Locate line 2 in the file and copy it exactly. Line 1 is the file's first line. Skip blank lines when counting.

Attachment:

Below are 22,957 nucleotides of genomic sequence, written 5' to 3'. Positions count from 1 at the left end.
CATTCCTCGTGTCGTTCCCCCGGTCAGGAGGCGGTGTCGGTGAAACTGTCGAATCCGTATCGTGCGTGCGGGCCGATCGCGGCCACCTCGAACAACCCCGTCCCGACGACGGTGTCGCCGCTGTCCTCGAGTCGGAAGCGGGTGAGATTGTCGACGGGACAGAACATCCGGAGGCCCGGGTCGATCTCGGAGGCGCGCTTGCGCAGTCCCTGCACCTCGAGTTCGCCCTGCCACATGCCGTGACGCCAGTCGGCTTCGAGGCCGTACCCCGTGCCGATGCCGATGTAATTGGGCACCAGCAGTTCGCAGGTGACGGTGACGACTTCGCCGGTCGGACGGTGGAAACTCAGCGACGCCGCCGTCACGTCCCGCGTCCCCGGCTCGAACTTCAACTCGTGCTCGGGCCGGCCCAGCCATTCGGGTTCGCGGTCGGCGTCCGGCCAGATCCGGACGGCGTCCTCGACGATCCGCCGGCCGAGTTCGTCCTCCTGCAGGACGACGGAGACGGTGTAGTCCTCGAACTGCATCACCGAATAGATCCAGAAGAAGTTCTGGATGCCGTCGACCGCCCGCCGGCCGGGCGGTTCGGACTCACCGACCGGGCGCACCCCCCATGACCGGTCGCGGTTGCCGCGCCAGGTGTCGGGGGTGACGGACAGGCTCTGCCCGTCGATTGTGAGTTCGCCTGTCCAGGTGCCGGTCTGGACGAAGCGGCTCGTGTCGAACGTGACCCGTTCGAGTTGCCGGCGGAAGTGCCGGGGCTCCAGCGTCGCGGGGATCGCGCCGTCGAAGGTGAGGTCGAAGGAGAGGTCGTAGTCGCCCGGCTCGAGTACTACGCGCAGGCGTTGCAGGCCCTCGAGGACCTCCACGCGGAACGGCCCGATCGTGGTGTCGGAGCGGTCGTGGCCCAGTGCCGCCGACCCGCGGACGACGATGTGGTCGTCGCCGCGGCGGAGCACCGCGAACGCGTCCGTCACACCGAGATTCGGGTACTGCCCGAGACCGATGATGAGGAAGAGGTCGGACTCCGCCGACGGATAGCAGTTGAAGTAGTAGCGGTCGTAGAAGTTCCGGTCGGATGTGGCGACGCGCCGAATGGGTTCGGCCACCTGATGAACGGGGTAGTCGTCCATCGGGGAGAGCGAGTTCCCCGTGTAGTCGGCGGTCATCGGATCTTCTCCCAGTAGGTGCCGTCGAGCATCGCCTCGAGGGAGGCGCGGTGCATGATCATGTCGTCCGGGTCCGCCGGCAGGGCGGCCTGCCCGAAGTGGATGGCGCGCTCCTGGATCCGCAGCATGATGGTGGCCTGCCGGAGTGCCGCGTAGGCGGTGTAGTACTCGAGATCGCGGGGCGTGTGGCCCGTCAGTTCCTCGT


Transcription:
CATTCCTCGTGTCGTTCCCCCGGTCAGGAGGCGGTGTCGGTGAAACTGTCGAATCCGTATCGTGCGTGCGGGCCGATCGCGGCCACCTCGAACAACCCCGTCCCGACGACGGTGTCGCCGCTGTCCTCGAGTCGGAAGCGGGTGAGATTGTCGACGGGACAGAACATCCGGAGGCCCGGGTCGATCTCGGAGGCGCGCTTGCGCAGTCCCTGCACCTCGAGTTCGCCCTGCCACATGCCGTGACGCCAGTCGGCTTCGAGGCCGTACCCCGTGCCGATGCCGATGTAATTGGGCACCAGCAGTTCGCAGGTGACGGTGACGACTTCGCCGGTCGGACGGTGGAAACTCAGCGACGCCGCCGTCACGTCCCGCGTCCCCGGCTCGAACTTCAACTCGTGCTCGGGCCGGCCCAGCCATTCGGGTTCGCGGTCGGCGTCCGGCCAGATCCGGACGGCGTCCTCGACGATCCGCCGGCCGAGTTCGTCCTCCTGCAGGACGACGGAGACGGTGTAGTCCTCGAACTGCATCACCGAATAGATCCAGAAGAAGTTCTGGATGCCGTCGACCGCCCGCCGGCCGGGCGGTTCGGACTCACCGACCGGGCGCACCCCCCATGACCGGTCGCGGTTGCCGCGCCAGGTGTCGGGGGTGACGGACAGGCTCTGCCCGTCGATTGTGAGTTCGCCTGTCCAGGTGCCGGTCTGGACGAAGCGGCTCGTGTCGAACGTGACCCGTTCGAGTTGCCGGCGGAAGTGCCGGGGCTCCAGCGTCGCGGGGATCGCGCCGTCGAAGGTGAGGTCGAAGGAGAGGTCGTAGTCGCCCGGCTCGAGTACTACGCGCAGGCGTTGCAGGCCCTCGAGGACCTCCACGCGGAACGGCCCGATCGTGGTGTCGGAGCGGTCGTGGCCCAGTGCCGCCGACCCGCGGACGACGATGTGGTCGTCGCCGCGGCGGAGCACCGCGAACGCGTCCGTCACACCGAGATTCGGGTACTGCCCGAGACCGATGATGAGGAAGAGGTCGGACTCCGCCGACGGATAGCAGTTGAAGTAGTAGCGGTCGTAGAAGTTCCGGTCGGATGTGGCGACGCGCCGAATGGGTTCGGCCACCTGATGAACGGGGTAGTCGTCCATCGGGGAGAGCGAGTTCCCCGTGTAGTCGGCGGTCATCGGATCTTCTCCCAGTAGGTGCCGTCGAGCATCGCCTCGAGGGAGGCGCGGTGCATGATCATGTCGTCCGGGTCCGCCGGCAGGGCGGCCTGCCCGAAGTGGATGGCGCGCTCCTGGATCCGCAGCATGATGGTGGCCTGCCGGAGTGCCGCGTAGGCGGTGTAGTACTCGAGATCGCGGGGCGTGTGGCCCGTCAGTTCCTCGT